Kyle Horton – MA Global Finance, Trade and Economic Integration, Peace Corps Fellow, 2013

“I was initially attracted to the International Human Rights degree offering. As I looked into the syllabi of various classes, I was particularly drawn towards the class on Contemporary Slavery & Human Trafficking (INTS 4987), as well as Nationalism, Communism, Liberalism & China’s Rise (INTS 4460). I was also drawn to the Human Trafficking Clinic (HTC).”
Colin Lawrence – MA International Human Rights, 2013

“I had been trying for some time to transition from what was a volunteer experience into a career. I was finding that it is difficult to get your foot in the door, especially if you want to work globally and not just domestically. I also recognized I had certain skill deficiencies and wanted to rectify that situation. I wanted to expand my abilities in terms of monitoring and evaluation, specifically, and more generally really deepen my knowledge of global humanitarian policy and practice. Eventually I see myself in operations management and in organizational management. I was attracted to the Administration program because of its focus on practical training in quantitative analysis and management skills and because of the freedom it allowed me in terms of selecting electives. I saw the opportunity to position my specific M&E focus within a broader framework.”
Maureen Mersmann – MA International Administration, Peace Corps Master’s International, 2014 

“It has an amazing reputation and it’s not in D.C., New York or Boston. I was really impressed by some of the professors. Also, all the people I hired from Korbel were great. I got into some of the D.C. schools but ultimately opted to come here. I came to Denver to make time to breathe and not feel the beltway pressure that exists. I wanted to spend some time somewhere else while I’m still growing.”
Greg Maly – MA International Studies, 2012

“At Korbel, there is an openness and obvious willingness of the staff to help the students. You are not just a face; you are not just a number. It’s a small enough school that you can get to know the faculty and the staff members if you want to. At Korbel, it really feels like it is a collaborative effort to help students succeed and get into the field. Not because it ups the school’s prestige, which it does, but because they genuinely care. Also, I was drawn to the flexibility of the program itself. I didn’t want to be trapped into taking courses that I have no interest in. I feel that at this level of education, we should be able to tailor our own degree programs so that was a big draw for me too.”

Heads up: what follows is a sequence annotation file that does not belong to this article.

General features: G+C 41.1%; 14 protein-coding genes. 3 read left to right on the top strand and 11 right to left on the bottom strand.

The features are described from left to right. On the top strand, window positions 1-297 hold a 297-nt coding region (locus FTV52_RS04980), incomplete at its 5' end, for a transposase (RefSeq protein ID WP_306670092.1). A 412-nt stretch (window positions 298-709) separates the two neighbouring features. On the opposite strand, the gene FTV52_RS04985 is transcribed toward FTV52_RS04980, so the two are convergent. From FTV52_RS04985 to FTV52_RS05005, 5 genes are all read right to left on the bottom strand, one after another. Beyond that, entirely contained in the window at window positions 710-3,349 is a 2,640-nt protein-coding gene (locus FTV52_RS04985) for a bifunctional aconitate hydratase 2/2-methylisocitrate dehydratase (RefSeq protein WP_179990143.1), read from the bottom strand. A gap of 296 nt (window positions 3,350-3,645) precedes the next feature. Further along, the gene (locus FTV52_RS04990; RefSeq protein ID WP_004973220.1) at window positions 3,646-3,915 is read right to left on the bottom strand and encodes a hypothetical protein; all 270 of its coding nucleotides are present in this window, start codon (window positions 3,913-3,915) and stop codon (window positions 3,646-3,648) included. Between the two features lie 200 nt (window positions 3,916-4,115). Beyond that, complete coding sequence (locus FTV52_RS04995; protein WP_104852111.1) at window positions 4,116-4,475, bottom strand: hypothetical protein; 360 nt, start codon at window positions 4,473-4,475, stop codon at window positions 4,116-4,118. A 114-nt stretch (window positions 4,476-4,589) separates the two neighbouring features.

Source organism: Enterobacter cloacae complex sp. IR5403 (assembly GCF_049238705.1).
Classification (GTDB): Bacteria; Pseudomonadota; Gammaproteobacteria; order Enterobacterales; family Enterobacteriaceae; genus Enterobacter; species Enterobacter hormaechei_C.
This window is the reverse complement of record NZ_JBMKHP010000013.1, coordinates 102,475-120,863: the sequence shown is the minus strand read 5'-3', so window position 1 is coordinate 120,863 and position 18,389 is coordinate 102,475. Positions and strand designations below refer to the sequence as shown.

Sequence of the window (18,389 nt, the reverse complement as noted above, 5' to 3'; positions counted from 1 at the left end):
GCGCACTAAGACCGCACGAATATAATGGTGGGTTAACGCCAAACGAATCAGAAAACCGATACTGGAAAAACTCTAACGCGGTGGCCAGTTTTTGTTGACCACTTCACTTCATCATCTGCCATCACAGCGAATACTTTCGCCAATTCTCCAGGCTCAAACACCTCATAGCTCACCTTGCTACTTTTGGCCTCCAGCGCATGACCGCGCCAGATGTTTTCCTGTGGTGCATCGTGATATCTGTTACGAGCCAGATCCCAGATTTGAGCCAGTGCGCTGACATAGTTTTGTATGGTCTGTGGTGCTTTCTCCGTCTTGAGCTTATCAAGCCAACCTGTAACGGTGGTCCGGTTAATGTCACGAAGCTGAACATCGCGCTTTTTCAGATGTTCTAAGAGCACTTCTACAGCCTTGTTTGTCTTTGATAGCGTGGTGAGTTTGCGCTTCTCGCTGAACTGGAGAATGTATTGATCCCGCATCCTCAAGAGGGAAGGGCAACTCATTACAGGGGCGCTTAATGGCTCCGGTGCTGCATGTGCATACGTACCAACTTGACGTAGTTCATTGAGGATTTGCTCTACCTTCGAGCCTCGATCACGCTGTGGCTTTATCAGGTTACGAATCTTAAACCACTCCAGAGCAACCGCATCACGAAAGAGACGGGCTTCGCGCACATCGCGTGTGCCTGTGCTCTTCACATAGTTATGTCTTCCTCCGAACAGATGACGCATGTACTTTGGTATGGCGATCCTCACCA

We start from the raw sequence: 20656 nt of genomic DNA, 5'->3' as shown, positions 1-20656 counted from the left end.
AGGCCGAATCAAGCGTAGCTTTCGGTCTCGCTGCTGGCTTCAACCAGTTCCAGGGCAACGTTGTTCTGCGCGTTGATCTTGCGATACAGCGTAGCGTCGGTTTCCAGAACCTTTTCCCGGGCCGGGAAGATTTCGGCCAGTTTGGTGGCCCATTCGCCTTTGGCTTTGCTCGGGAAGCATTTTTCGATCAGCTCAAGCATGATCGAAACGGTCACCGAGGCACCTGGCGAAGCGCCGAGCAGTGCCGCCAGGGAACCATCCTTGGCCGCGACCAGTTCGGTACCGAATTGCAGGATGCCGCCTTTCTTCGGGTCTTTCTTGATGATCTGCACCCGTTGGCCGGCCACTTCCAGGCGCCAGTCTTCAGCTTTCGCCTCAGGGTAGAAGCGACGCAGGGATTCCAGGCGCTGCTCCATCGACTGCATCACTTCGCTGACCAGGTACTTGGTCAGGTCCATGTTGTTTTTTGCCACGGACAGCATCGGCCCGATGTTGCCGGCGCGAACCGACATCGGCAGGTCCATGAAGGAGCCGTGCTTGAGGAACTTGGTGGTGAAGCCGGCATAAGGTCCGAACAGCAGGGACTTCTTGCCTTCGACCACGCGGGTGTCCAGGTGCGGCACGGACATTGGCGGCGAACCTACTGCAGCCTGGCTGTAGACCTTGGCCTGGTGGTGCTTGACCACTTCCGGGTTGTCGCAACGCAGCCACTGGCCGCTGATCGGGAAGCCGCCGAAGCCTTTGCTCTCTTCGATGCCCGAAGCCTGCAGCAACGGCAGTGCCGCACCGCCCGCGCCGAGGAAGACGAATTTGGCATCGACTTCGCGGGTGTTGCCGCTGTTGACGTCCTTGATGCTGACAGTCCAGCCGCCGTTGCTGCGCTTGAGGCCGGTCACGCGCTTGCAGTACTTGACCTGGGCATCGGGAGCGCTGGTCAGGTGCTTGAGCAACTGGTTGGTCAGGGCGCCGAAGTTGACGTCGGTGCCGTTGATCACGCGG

Kiela Parks – MA International Human Rights, 2012

I wanted a unique perspective on international issues and the Korbel School offers that. At the same time, the Korbel School has a solid APSIA reputation and stays connected with active policymaking centers like New York and Washington, D.C. I also have to mention the faculty here; they’re not the reason I came to Korbel, per se, but they’re easily the best part of the program.
Michael Marcous – MA Global Finance, Trade and Economic Integration, 2013

“I was working for 15 years in the Pacific. Eight years in Fiji, where my wife is from. The project we were working on was coming to and end and I had to figure out what to do next. When you’re in your 40s you don’t have much leeway or the grace of time. I was interested in teaching and it became clear that an MA was a minimum. Another reason was that I was out of school for so long that I felt I exhausted my own theoretical perspective. I wanted to get back into the academic world and think.”
James Mockovciak – MA International Development,  2012

“I wanted a professional school with a strong reputation in international security. I was accepted to other prestigious APSIA institutions in D.C. and on the East Coast, but I ultimately decided on Korbel because of its location outside of the Beltway and the flexibility of its program.”
Amy Wong – MA International Security, 2012

I also chose the Josef Korbel School for my graduate studies. I’m originally from upstate NY and after serving in the Peace Corps, backpacking/volunteering internationally for 10 months and acquiring six years of random work experience, I decided I wanted to return to school to earn a degree in International Studies. I applied to two other east coast schools but ultimately decided to pursue my degree at Korbel for three main reasons. 1.) I am a Returned Peace Corps Volunteer (RPCV) and wanted to attend an international affairs/relations/studies school that participated in the Peace Corps Coverdell Fellows program. 2.) I wanted a program that was extremely flexible and interdisciplinary (I managed to incorporate a certificate in Finance, a certificate in Sustainability Implementation and Leadership, and concentrations in communications and international administration into my program). 3.) I’m an outdoorsy kinda girl – Colorado was an obvious choice. I couldn’t be more pleased with my coursework, interactions with faculty and fellow students and the skills/knowledge/experiences I’ve gained.

I hope you’ve enjoyed reading about why our students chose the Josef Korbel School. Please don’t hesitate to contact our office if you have questions or would like to chat with a current student.

Happy weekend,
Nicole

Nicole Vilegi-Sandage
Associate Director of Graduate Admissions
Josef Korbel School of International Studies
Nicole.Vilegi@du.edu